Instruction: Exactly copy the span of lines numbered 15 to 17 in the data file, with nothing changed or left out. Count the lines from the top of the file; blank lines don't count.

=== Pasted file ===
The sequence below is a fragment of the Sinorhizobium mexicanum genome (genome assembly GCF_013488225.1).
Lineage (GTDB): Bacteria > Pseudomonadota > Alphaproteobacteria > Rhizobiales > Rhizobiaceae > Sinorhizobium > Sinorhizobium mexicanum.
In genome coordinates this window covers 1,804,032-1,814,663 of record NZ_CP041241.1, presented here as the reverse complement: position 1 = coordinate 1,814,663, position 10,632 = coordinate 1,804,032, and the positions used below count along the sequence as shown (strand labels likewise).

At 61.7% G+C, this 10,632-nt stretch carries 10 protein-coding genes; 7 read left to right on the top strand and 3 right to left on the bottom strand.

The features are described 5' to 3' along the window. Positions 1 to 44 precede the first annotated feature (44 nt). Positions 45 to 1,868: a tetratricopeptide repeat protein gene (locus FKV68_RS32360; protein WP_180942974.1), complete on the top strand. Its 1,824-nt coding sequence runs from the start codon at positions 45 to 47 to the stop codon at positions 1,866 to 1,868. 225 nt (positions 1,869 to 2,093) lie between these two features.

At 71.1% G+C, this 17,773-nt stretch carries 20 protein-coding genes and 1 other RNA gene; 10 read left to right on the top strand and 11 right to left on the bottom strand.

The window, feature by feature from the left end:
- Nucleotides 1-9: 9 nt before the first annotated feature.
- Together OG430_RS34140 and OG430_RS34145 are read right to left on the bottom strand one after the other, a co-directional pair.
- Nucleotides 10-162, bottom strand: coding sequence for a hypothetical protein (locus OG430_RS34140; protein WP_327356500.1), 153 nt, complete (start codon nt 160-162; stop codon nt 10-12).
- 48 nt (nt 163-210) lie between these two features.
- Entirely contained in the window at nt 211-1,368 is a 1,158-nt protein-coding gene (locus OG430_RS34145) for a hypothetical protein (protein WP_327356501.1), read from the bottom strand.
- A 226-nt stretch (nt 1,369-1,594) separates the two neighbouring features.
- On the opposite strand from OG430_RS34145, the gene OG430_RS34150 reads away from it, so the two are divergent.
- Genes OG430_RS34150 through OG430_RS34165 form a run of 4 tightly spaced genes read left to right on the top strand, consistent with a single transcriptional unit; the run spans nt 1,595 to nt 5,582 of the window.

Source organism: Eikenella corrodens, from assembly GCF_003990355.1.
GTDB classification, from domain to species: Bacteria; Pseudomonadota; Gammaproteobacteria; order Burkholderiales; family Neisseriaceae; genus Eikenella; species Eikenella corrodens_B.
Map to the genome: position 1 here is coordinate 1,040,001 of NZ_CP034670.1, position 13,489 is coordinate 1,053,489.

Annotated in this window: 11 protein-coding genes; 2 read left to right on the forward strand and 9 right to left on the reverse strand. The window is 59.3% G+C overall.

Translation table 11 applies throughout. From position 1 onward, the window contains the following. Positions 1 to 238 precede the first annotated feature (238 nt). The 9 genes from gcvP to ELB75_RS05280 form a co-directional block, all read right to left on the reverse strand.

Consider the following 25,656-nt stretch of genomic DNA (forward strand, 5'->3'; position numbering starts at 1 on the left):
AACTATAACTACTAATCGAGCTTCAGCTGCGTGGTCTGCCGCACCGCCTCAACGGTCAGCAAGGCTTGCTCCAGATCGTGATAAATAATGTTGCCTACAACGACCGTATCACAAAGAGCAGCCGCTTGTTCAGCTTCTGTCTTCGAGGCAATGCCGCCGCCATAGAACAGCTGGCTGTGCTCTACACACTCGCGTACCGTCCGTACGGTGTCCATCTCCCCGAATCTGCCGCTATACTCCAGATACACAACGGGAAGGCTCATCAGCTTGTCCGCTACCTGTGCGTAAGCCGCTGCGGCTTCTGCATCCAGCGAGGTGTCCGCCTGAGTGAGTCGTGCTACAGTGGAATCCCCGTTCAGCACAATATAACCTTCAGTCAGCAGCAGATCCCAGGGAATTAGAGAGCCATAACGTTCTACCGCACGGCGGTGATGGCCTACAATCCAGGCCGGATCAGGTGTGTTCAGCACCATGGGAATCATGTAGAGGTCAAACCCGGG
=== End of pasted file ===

- Genes OG430_RS34150 through OG430_RS34165 form a run of 4 tightly spaced genes read left to right on the top strand, consistent with a single transcriptional unit; the run spans nt 1,595 to nt 5,582 of the window.

Source organism: Eikenella corrodens, from assembly GCF_003990355.1.
GTDB classification, from domain to species: Bacteria; Pseudomonadota; Gammaproteobacteria; order Burkholderiales; family Neisseriaceae; genus Eikenella; species Eikenella corrodens_B.